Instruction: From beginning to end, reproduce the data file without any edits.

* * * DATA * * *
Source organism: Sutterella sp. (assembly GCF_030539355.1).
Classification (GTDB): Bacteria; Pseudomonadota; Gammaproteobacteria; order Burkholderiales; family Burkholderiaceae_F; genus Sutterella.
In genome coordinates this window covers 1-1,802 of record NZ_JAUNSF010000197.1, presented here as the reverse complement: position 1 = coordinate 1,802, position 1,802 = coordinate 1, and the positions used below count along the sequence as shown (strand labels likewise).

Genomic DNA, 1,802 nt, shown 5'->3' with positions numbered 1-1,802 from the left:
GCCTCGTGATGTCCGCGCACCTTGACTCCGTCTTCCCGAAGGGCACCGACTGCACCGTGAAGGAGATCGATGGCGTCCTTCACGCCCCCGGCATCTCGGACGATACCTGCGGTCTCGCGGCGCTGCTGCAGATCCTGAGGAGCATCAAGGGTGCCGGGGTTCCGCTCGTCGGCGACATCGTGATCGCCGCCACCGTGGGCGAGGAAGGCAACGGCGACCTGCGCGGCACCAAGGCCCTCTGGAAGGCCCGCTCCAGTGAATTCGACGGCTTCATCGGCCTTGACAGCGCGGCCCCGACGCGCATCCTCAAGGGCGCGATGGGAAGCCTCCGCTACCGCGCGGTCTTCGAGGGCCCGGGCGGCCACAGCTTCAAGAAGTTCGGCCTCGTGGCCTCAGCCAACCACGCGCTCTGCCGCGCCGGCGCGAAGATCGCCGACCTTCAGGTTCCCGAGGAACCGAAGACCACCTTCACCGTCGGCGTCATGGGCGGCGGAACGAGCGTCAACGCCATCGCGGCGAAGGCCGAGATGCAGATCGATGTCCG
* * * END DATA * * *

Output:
Source organism: Sutterella sp. (assembly GCF_030539355.1).
Classification (GTDB): Bacteria; Pseudomonadota; Gammaproteobacteria; order Burkholderiales; family Burkholderiaceae_F; genus Sutterella.
In genome coordinates this window covers 1-1,802 of record NZ_JAUNSF010000197.1, presented here as the reverse complement: position 1 = coordinate 1,802, position 1,802 = coordinate 1, and the positions used below count along the sequence as shown (strand labels likewise).

Genomic DNA, 1,802 nt, shown 5'->3' with positions numbered 1-1,802 from the left:
GCCTCGTGATGTCCGCGCACCTTGACTCCGTCTTCCCGAAGGGCACCGACTGCACCGTGAAGGAGATCGATGGCGTCCTTCACGCCCCCGGCATCTCGGACGATACCTGCGGTCTCGCGGCGCTGCTGCAGATCCTGAGGAGCATCAAGGGTGCCGGGGTTCCGCTCGTCGGCGACATCGTGATCGCCGCCACCGTGGGCGAGGAAGGCAACGGCGACCTGCGCGGCACCAAGGCCCTCTGGAAGGCCCGCTCCAGTGAATTCGACGGCTTCATCGGCCTTGACAGCGCGGCCCCGACGCGCATCCTCAAGGGCGCGATGGGAAGCCTCCGCTACCGCGCGGTCTTCGAGGGCCCGGGCGGCCACAGCTTCAAGAAGTTCGGCCTCGTGGCCTCAGCCAACCACGCGCTCTGCCGCGCCGGCGCGAAGATCGCCGACCTTCAGGTTCCCGAGGAACCGAAGACCACCTTCACCGTCGGCGTCATGGGCGGCGGAACGAGCGTCAACGCCATCGCGGCGAAGGCCGAGATGCAGATCGATGTCCG